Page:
Returning to Verizon Wireless Amphitheater after the infamous “Pigeon Gate,” Kings of Leon made right in their make-up performance in St. Louis, much to the delight of fans.
However, with their standard shooting restrictions in place, Kings of Leon were as challenging as ever to photograph.
For me, this was a bittersweet shoot. On the one hand, photographing a band on the level of Kings of Leon is always exciting – I never get tired of it. On the other hand, Kings of Leon's shooting restrictions on photographers are difficult to work with.
For the last few years, Kings of Leon have limited photography to the outer quarters of the stage, leaving the center part of the photo pit a dead zone. In contrast to their 2008 tour, where crossing the center part of the stage was allowed as long as photographers did not stop in the center, the 2009 and 2010 tours have barred movement across the center. Once you pick your side, you're stuck with your choice.
My favorite recent opportunity to photograph Kings of Leon was their 2009 arena tour. Even though these same restrictions were in place, I felt that the band was much more dynamic in their stage presence, and especially with frontman Caleb Followill coming out to the edge of the stage at one point, which made for a fantastic photo op.
With this show, I felt that the band either stayed closer to their mics and toward the back of the stage.
For this show, the Nikon 70-200mm f/2.8 proved invaluable. Since I'd shot the band two months prior at this same venue, I had a good idea of what the shooting angles and distances would be, so I teamed the telephoto with the Nikon D3, my primary camera body. Even though the Nikon D700 has the same AF system and very similar specs, when it comes to performance I still turn to my D3 for the most demanding tasks and critical work.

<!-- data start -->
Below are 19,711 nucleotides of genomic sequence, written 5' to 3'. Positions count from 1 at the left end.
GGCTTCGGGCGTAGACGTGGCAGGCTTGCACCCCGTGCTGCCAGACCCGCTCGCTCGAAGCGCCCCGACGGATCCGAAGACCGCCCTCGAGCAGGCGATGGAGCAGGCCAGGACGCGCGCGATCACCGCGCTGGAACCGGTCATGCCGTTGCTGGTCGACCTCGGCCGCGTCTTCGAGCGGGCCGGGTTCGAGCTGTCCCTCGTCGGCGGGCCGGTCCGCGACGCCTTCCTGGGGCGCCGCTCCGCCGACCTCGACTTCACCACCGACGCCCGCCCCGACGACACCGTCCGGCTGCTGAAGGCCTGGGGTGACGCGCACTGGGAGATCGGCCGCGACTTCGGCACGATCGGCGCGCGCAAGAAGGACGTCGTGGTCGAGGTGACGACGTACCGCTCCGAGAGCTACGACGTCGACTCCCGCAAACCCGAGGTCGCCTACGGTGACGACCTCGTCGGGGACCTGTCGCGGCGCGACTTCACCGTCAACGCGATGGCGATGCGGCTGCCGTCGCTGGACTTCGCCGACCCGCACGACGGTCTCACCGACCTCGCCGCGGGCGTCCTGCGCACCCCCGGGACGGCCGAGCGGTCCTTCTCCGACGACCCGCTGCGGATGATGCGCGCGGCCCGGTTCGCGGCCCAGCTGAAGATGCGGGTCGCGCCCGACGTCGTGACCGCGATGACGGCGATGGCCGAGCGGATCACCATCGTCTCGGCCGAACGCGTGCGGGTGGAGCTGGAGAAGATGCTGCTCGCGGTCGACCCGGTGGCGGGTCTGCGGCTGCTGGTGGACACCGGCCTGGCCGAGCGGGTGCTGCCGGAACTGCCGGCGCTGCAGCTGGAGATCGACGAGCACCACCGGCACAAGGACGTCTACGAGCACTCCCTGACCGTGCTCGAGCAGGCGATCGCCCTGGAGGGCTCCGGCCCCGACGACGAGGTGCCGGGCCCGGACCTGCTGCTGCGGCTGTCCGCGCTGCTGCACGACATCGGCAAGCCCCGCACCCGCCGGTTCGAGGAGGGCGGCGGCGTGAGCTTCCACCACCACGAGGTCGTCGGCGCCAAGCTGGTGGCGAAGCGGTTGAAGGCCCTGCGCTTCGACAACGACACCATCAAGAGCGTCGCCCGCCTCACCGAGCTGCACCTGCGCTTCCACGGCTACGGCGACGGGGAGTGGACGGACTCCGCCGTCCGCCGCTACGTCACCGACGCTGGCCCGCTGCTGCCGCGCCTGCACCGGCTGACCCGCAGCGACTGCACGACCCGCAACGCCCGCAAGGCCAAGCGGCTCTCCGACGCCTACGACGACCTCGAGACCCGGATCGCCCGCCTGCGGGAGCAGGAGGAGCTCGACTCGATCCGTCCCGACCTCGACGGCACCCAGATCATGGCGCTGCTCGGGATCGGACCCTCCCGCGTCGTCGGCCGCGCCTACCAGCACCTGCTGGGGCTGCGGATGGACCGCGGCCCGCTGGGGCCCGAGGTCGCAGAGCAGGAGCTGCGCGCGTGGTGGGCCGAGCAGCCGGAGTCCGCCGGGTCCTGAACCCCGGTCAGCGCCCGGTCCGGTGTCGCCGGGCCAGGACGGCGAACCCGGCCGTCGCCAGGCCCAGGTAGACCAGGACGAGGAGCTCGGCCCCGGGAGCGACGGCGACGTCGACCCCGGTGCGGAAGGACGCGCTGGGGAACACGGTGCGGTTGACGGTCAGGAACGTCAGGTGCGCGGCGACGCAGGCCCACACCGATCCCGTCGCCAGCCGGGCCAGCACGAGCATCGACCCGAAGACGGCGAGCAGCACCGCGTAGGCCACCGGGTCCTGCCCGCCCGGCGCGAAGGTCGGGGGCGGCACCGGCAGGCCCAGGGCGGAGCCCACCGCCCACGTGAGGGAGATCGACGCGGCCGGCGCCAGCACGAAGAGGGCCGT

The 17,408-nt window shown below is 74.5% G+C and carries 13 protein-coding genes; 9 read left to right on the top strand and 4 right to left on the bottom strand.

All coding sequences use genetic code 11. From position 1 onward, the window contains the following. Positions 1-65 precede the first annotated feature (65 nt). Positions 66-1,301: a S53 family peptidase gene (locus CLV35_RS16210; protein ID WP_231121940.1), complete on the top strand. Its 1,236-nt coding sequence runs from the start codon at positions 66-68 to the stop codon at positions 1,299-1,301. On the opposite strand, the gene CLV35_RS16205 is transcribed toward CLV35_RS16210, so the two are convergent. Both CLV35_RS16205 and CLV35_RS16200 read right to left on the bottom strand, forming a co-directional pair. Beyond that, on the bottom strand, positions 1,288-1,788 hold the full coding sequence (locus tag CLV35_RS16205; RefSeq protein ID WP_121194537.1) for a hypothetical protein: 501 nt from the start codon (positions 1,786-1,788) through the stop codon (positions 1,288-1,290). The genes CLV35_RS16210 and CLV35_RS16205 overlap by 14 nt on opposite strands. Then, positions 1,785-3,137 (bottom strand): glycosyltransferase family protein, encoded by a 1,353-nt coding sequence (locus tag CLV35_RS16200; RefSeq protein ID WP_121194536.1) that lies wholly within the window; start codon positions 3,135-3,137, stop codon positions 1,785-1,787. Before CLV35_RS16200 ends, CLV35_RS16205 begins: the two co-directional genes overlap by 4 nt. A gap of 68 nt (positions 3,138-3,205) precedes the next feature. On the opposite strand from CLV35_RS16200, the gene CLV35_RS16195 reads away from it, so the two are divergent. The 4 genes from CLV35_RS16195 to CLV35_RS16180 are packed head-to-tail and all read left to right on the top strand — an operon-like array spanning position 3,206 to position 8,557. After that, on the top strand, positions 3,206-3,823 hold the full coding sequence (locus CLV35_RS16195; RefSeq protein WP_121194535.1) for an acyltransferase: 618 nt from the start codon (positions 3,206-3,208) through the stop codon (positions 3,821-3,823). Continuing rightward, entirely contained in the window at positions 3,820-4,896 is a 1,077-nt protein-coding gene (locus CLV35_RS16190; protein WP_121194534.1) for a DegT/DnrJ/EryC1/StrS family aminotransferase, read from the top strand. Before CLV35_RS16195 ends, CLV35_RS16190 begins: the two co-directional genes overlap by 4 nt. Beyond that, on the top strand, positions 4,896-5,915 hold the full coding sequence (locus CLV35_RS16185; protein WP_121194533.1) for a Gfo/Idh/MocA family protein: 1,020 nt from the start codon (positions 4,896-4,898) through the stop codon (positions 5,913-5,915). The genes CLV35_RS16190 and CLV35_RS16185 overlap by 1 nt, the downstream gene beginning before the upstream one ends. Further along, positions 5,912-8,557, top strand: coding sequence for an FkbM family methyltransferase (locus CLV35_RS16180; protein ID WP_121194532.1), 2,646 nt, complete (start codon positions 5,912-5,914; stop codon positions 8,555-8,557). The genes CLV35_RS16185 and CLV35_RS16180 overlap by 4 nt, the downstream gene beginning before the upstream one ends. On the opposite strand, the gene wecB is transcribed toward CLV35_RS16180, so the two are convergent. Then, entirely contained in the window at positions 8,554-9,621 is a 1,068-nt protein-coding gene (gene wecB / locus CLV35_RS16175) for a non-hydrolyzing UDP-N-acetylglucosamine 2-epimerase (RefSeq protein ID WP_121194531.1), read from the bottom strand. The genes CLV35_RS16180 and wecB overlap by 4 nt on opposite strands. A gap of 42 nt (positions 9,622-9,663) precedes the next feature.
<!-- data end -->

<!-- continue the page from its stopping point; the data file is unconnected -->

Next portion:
Strangely, the lighting for this second go-around was different than it was in July. Instead of relatively even crosslighting, the singer Caleb had a spotlight on him from high in the grid coming from the opposite side, which you can see in the above shot.
Considering the monitors, lights, shooting restrictions, and the relatively distant position of the band, this was shoot was a big challenge.
For me, I found that the best time for shooting were the very short times when the band broke away from their mics. Ironically, even though he was the second farthest member from my spot and behind his kit, drummer Nathan Followill was among the easier subjects for the night's shoot.